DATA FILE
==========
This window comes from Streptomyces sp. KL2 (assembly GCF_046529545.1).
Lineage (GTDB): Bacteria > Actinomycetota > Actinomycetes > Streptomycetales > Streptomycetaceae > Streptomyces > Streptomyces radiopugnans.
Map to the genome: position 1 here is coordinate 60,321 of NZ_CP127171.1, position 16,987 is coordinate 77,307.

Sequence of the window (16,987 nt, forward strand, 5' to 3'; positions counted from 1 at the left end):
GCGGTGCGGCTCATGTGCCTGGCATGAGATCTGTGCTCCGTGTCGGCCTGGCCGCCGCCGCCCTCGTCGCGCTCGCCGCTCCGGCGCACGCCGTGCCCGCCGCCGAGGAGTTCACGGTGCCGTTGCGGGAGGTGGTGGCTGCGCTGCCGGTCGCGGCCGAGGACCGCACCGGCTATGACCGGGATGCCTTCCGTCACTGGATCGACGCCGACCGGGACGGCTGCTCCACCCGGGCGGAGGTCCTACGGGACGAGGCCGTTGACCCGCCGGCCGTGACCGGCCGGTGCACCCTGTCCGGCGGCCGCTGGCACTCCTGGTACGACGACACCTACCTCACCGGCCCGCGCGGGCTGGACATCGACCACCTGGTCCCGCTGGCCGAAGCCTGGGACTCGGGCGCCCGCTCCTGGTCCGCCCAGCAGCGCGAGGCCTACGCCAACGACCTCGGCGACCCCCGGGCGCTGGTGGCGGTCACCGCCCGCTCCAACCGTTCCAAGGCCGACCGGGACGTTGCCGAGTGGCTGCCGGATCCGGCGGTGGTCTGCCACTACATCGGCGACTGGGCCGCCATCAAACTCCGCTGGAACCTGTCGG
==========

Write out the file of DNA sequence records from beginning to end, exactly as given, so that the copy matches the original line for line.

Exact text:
This window comes from Streptomyces sp. KL2 (assembly GCF_046529545.1).
Lineage (GTDB): Bacteria > Actinomycetota > Actinomycetes > Streptomycetales > Streptomycetaceae > Streptomyces > Streptomyces radiopugnans.
Map to the genome: position 1 here is coordinate 60,321 of NZ_CP127171.1, position 16,987 is coordinate 77,307.

Sequence of the window (16,987 nt, forward strand, 5' to 3'; positions counted from 1 at the left end):
GCGGTGCGGCTCATGTGCCTGGCATGAGATCTGTGCTCCGTGTCGGCCTGGCCGCCGCCGCCCTCGTCGCGCTCGCCGCTCCGGCGCACGCCGTGCCCGCCGCCGAGGAGTTCACGGTGCCGTTGCGGGAGGTGGTGGCTGCGCTGCCGGTCGCGGCCGAGGACCGCACCGGCTATGACCGGGATGCCTTCCGTCACTGGATCGACGCCGACCGGGACGGCTGCTCCACCCGGGCGGAGGTCCTACGGGACGAGGCCGTTGACCCGCCGGCCGTGACCGGCCGGTGCACCCTGTCCGGCGGCCGCTGGCACTCCTGGTACGACGACACCTACCTCACCGGCCCGCGCGGGCTGGACATCGACCACCTGGTCCCGCTGGCCGAAGCCTGGGACTCGGGCGCCCGCTCCTGGTCCGCCCAGCAGCGCGAGGCCTACGCCAACGACCTCGGCGACCCCCGGGCGCTGGTGGCGGTCACCGCCCGCTCCAACCGTTCCAAGGCCGACCGGGACGTTGCCGAGTGGCTGCCGGATCCGGCGGTGGTCTGCCACTACATCGGCGACTGGGCCGCCATCAAACTCCGCTGGAACCTGTCGG